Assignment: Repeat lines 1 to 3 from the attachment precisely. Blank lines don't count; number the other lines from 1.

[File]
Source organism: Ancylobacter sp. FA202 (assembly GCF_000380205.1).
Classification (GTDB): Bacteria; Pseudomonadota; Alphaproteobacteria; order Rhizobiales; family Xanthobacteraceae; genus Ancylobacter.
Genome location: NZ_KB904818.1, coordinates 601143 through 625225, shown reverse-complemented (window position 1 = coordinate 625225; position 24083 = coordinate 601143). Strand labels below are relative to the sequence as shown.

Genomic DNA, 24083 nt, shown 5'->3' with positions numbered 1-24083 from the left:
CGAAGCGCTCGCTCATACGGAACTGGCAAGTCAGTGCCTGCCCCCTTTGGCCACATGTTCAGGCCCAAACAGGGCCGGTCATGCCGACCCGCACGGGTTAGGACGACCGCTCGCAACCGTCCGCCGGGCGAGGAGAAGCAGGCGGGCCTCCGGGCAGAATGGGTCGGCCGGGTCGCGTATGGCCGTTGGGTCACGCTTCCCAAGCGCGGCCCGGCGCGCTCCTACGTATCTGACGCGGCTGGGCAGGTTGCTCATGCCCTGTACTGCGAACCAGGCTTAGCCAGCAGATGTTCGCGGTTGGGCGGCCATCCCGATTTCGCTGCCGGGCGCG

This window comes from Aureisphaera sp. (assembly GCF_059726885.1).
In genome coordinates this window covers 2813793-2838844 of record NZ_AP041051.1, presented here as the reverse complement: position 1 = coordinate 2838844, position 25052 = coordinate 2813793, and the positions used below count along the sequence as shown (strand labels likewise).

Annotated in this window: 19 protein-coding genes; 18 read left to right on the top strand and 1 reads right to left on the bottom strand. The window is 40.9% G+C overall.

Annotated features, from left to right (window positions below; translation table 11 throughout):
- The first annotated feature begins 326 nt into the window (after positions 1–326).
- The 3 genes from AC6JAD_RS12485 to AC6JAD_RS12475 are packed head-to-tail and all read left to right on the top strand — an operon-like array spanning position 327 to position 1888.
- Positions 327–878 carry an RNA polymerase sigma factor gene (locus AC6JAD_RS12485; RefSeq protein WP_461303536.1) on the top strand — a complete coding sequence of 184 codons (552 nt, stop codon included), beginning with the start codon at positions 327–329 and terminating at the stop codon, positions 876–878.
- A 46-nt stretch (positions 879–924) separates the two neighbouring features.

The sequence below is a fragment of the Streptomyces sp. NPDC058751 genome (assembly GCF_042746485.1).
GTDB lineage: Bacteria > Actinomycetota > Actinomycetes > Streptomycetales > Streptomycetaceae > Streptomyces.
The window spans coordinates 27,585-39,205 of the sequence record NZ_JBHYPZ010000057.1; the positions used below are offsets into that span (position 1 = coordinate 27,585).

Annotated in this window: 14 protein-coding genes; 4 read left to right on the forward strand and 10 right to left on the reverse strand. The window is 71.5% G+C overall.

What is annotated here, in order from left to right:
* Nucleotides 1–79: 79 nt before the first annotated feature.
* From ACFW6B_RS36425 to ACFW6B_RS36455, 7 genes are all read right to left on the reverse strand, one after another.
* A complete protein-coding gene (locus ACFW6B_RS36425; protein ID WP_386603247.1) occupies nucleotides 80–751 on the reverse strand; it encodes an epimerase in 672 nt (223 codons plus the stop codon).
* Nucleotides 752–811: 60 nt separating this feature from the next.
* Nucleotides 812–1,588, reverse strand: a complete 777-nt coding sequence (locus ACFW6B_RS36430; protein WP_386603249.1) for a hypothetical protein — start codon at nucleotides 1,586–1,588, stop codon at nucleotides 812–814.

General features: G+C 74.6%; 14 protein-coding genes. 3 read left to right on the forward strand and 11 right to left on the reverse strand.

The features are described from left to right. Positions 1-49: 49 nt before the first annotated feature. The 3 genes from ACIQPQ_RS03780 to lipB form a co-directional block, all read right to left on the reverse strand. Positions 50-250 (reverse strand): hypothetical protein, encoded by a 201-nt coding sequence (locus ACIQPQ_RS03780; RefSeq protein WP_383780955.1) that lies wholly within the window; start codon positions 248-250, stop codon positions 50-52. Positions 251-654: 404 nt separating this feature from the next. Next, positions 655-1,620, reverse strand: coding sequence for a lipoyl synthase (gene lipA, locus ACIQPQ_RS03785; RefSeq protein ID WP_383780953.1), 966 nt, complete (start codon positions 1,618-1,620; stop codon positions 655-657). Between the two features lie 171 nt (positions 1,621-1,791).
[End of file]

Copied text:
Source organism: Ancylobacter sp. FA202 (assembly GCF_000380205.1).
Classification (GTDB): Bacteria; Pseudomonadota; Alphaproteobacteria; order Rhizobiales; family Xanthobacteraceae; genus Ancylobacter.
Genome location: NZ_KB904818.1, coordinates 601143 through 625225, shown reverse-complemented (window position 1 = coordinate 625225; position 24083 = coordinate 601143). Strand labels below are relative to the sequence as shown.